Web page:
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How To Find Your Lost Pet


PCAPS takes in stray animals found in Peoria County as well surrounding counties. If a stray animal has identification (rabies tag or microchip), PCAPS notifies the owner immediately. However, tags and microchips are not a guarantee. Collars can be removed, and microchips can migrate. PCAPS holds strays only three full working days before placing the animal up for adoption, or in the worst case, euthanizing the animal. Only you know what your pet looks like – you (or someone who knows what your animal looks like) must begin looking for your pet immediately.

The top three things you can do to help find your pet:

Start looking for your pet immediately – both in your neighborhood and at the local shelters.
Don’t stop looking – people have found their pets sometimes weeks later.
Check shelters every day.

The most important thing to remember is to keep a tag on your pet at all times. It’s their only way home!

If you've lost your pet:

  • Visit the local animal shelters immediately and view the animals. Ask about animals that were brought in dead. PCAPS is the only animal shelter in Peoria County, but you may obtain a list of other shelters in surrounding areas while at PCAPS.
  • Contact waste removal companies and highway departments. They may be able to tell you if your pet was found dead on the road.
  • Plan to visit the shelters at least once every three days. Only you know what your pet looks like. Do not rely on phone calls. Shelters handle thousands of animals and may easily fail to recognize a stray animal from a written or verbal description.
  • If you're missing your cat, be sure to check inside your home thoroughly. Sometimes cats may get mistakenly shut in closets or cupboards. And, check immediately outside your home- under the porch, in bushes, or at your neighbors' homes. Inside cats suddenly faced with the outdoors may panic and hide. Many times they're too frightened to even respond to your voice, so check thoroughly.
  • Place an ad in area newspapers alerting someone who has found your pet to contact you immediately. Offer a reward if possible.
  • Continuously check found pet ads.
  • Contact veterinary offices in your area to see if the animal was brought to them injured. Or, if a stranger has found and kept your pet, they may take it in for a veterinary examination.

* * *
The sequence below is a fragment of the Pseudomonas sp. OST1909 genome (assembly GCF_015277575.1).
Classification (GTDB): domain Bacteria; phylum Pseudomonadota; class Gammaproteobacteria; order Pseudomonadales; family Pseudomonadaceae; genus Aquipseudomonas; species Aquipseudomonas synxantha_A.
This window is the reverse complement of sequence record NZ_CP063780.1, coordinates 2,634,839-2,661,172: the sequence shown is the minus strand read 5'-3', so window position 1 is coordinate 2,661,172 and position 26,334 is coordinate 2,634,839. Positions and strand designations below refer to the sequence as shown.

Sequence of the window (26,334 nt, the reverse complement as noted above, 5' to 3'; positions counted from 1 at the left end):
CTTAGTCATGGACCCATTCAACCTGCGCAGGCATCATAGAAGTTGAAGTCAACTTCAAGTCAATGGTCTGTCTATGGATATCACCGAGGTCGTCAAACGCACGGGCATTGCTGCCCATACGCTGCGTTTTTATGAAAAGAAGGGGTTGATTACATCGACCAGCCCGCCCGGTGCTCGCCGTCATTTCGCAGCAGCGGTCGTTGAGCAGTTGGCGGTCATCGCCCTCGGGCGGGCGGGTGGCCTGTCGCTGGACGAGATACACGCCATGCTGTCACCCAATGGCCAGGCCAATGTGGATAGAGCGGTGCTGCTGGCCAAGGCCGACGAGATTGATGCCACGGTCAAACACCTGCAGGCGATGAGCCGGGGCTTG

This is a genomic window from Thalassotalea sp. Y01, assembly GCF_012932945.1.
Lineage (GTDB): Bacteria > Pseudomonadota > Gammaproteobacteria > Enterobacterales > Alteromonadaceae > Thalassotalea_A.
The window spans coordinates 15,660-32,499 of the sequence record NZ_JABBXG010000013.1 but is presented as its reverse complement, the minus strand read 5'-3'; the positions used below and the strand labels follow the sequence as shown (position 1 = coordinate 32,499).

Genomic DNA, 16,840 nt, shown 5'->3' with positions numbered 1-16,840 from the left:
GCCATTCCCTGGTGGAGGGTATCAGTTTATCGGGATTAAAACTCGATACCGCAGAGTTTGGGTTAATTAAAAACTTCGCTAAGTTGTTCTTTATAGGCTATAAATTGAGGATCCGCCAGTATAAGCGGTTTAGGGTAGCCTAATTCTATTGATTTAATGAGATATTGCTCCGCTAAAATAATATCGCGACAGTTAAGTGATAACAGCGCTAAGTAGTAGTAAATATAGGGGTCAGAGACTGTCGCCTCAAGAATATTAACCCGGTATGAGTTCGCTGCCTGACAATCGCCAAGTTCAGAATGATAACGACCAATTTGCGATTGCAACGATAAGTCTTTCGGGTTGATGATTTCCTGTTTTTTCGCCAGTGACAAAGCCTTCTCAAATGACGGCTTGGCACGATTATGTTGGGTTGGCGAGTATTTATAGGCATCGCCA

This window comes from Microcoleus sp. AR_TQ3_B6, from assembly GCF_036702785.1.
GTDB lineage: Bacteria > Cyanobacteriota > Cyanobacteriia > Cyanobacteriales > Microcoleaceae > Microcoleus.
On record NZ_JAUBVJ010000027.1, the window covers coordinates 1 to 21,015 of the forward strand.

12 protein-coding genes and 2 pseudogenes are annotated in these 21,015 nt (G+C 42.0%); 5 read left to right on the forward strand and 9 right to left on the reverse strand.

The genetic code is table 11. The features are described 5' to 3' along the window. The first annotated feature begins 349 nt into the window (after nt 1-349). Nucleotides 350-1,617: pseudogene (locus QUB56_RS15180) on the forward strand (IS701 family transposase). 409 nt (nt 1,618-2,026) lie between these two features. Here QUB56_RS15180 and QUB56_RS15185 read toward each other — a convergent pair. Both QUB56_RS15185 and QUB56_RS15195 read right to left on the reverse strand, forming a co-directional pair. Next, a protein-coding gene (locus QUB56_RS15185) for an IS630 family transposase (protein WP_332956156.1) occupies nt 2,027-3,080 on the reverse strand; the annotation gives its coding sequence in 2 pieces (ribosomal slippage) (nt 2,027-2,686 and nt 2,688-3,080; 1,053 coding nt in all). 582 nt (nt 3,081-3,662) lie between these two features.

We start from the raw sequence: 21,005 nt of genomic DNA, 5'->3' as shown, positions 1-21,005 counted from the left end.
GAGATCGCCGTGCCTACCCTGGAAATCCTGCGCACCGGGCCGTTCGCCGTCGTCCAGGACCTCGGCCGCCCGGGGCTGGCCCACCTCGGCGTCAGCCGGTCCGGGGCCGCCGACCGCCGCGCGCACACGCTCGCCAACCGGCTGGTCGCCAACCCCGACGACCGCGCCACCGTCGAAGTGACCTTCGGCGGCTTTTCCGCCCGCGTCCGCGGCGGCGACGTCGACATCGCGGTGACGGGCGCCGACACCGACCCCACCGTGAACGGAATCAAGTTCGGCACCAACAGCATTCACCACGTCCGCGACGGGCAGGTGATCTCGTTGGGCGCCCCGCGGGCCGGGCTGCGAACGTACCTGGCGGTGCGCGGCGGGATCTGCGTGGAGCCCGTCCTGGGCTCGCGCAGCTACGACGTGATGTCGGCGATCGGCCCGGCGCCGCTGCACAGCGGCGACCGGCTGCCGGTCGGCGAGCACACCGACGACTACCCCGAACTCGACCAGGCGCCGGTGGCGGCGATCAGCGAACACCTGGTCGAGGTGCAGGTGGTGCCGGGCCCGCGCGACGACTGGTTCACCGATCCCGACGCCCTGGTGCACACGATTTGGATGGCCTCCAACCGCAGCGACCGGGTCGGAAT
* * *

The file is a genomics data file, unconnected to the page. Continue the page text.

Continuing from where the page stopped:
• Post notices in local grocery stores, laundromats, on utility poles, etc. near the area the animal was lost.
  • Talk to your mail carrier, newspaper carrier, and neighborhood children to learn if they've seen your pet. Inform them of any reward.
  • Search: Walk and drive through the neighborhood looking for and calling for your pet. Talk to neighbors and anyone who may have been working in the area such as lawn caretakers, street crews, and meter readers. Check parks, schools, and other homes- any place the animal may have gone for food or shelter. If your pet is frightened or injured, it may be hiding. Check under cars, porches, or in window wells and trees.
  • If the lost pet is a purebred dog, contact breed specific placement groups and local kennel clubs.
  • Above all, never give up hope. It may be a few hours, a few days, or even a few weeks before you find your pet. Your success is dependent upon your continuous effort.


  • Keep a collar on your pet at all times with a current rabies registration tag and an identification tag with your name, address, and phone.
  • Keep your pet confined to your property at all times.
  • Have your pet microchipped- permanent identification. Consult your veterinarian for more information.

If you've found an animal:

  • If the animal is wearing a rabies tag, call PCAPS to trace the owner.
  • Contact the owner immediately and arrange for the animal's return.
  • If the pet is not wearing a tag, visit your veterinarian or PCAPS to have the animal scanned for a microchip. If a microchip is detected, the number can be traced to locate the owner.
  • Report the animal's description and condition to PCAPS and other local shelters.
  • Keep the animal confined for its own protection.
  • Look for lost pet fliers in your area.
  • Place a found ad in the local newspaper's lost and found section.
  • If you cannot keep the animal confined, please call PCAPS or take it to the shelter. Most pet owners will visit the shelter for their lost pets. Lost animals left on their own become victim to being hit by car, or worse.

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